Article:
The project's developers say they believe that this is the ideal time to proceed with the plan, in part because the city has made such a huge investment in the downtown in recent years. Big-ticket projects include a new Arizona State University campus, a University of Arizona medical school, light rail, a $600 million-plus expansion of the Phoenix Convention Center and a new $350 million Sheraton hotel.
"It's just the perfect storm of events," Jensen said. "We want to make it so that no one ever comes downtown and says, 'I can't find something to do down there.' "
Early plans call for the Jackson Street district to include 300,000 square feet of office space, more than 1,000 housing units, a hotel, courtyards and paseos that are permanently closed to vehicular traffic, and at least 450,000 square feet of entertainment and retail space. That is nearly three times what is available at the Arizona Center, a downtown shopping mall at Third and Van Buren streets.
Developers have been tight-lipped about what tenants they are trying to lure, but people familiar with the project say principals are already in negotiations with the House of Blues.
It would be the chain's first club in the state.
"Obviously, House of Blues . . . are industry leaders in that genre," Hallmark said. "They're someone who we are talking to and are having ongoing conversations with."
House of Blues, based in Los Angeles, did not return calls for comment.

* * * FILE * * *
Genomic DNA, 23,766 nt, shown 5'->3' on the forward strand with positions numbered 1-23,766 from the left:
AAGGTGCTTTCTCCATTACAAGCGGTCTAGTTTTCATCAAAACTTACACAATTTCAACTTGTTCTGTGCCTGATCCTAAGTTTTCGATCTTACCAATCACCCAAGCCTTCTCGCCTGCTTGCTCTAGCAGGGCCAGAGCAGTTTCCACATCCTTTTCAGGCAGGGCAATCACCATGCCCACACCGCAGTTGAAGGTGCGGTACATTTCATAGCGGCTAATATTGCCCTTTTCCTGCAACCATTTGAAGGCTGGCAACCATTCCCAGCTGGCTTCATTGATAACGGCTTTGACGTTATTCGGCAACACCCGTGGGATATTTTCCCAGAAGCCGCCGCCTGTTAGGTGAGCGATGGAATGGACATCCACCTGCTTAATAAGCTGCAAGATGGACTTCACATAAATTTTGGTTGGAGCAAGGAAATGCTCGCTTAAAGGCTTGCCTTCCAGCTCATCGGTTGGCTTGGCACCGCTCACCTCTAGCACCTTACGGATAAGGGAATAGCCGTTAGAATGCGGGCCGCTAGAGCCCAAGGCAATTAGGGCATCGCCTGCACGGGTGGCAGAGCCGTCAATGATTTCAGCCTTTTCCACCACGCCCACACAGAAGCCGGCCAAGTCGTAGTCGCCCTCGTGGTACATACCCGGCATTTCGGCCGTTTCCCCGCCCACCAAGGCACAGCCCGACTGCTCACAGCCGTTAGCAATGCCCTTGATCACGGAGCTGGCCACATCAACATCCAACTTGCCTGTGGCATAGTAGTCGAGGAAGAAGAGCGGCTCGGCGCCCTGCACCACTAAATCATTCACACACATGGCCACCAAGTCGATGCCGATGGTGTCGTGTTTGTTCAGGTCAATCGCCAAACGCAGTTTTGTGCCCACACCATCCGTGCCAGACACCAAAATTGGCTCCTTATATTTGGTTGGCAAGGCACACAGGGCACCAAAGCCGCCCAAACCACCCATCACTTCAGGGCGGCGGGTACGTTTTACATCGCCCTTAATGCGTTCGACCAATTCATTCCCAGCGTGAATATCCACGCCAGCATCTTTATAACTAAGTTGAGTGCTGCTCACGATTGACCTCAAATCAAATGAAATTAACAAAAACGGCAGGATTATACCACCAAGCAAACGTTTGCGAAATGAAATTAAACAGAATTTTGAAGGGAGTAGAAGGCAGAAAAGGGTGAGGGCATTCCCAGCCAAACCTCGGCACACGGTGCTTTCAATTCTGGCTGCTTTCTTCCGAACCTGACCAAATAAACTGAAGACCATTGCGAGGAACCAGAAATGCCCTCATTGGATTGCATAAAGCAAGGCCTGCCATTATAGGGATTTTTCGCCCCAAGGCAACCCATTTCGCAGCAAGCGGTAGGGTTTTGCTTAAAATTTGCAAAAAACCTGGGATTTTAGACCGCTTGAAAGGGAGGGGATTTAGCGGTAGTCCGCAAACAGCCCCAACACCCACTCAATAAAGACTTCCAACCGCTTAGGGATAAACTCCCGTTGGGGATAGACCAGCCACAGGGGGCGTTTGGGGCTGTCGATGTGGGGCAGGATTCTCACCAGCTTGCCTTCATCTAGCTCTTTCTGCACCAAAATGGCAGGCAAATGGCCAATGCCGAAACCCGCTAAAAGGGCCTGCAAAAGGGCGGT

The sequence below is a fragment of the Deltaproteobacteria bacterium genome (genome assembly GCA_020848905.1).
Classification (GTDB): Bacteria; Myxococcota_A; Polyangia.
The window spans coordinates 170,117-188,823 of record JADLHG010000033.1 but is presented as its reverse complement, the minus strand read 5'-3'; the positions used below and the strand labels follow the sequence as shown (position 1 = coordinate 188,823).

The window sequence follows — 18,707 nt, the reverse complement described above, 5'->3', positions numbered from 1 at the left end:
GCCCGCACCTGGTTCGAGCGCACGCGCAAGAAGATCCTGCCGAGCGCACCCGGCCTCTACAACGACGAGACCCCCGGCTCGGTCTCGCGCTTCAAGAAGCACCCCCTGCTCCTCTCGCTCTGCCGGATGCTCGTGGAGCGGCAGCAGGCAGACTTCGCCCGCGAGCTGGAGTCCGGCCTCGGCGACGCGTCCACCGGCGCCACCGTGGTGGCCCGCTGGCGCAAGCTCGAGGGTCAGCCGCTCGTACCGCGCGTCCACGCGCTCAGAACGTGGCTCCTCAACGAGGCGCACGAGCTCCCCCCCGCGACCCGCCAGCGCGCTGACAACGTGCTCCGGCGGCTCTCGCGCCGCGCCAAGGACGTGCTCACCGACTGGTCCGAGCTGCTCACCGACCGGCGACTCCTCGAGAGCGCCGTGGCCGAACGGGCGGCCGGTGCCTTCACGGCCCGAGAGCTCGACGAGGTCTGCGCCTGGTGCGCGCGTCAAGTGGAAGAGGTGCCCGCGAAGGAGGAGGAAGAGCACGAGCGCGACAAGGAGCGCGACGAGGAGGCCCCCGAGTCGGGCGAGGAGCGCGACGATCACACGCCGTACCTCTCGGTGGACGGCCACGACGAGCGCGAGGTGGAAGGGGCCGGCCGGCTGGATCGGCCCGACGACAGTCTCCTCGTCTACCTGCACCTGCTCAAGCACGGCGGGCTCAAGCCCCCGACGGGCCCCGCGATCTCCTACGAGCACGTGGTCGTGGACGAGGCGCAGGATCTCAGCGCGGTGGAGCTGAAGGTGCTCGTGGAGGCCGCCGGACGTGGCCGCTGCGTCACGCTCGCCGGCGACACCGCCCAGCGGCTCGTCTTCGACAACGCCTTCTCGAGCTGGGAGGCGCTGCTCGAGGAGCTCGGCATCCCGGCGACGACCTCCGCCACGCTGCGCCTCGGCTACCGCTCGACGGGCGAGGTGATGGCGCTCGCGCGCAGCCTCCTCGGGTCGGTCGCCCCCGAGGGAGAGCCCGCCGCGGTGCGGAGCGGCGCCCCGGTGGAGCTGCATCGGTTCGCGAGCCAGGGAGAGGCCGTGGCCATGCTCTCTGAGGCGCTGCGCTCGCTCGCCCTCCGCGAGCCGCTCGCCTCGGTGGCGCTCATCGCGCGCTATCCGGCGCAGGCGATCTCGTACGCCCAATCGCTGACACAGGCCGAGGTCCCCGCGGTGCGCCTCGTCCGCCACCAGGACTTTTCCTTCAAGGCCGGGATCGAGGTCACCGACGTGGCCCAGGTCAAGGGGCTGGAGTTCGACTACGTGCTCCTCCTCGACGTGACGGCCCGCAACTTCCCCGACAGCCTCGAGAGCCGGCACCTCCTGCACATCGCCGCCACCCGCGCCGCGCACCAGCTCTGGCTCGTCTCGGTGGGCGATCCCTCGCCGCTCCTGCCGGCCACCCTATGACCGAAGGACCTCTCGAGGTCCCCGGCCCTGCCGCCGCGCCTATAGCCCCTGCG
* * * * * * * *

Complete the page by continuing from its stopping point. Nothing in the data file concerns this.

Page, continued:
The deal is not definite, but if House of Blues was to locate in the proposed entertainment district, it would likely be one of the project's few nationally recognized tenants, Hallmark said.
Instead, the majority of the restaurants, bars and shops will be "homegrown and one-of-a-kind concepts," Hallmark said. "If you can find it somewhere else in the Valley, we probably don't want it in the district."
The area, for example, could include a comedy club and movie theater, Hallmark said. He added that he has shared his plans with Sundance Cinemas, a fledgling theater chain for independent films.
The Jackson Street project has the potential to completely reshape what has been an underused part of downtown.
Developers, for example, would like to build new retail and residential spaces and literally attach, or "wrap," them around existing buildings, including the US Airways Center and a city-owned parking garage at Third and Jackson streets. The design plan accomplishes several things, including injecting energy into the district, narrowing streets and promoting a pedestrian-friendly environment, proponents say.
But the plan faces some tough political and logistical battles.
First, developers will need the city to OK the proposal. That will likely not happen before April or May because Phoenix first needs to seek bids from anyone interested in creating a downtown entertainment district.
The group behind the Jackson Street project, however, is the front-runner because it already controls most of the land in the area.
In addition, the project's backers will need to persuade downtown artists and historic-preservation groups to buy into the idea. Some already are concerned that the proposal will result in architecturally unique properties being razed.
"If they come in and tear down a bunch of buildings, then what's going to stop somebody else from coming in and doing the same thing?" asked Beatrice Moore, one of the driving voices behind Phoenix's arts community. "I think that would set a very bad example."
Hallmark said he and his partners would go out of their way to integrate historic and unique buildings into plans for the district.
"Our intent is to preserve all of the ones that have character and value," Hallmark said.
If the process goes smoothly, parts of the new entertainment district could be open by 2009.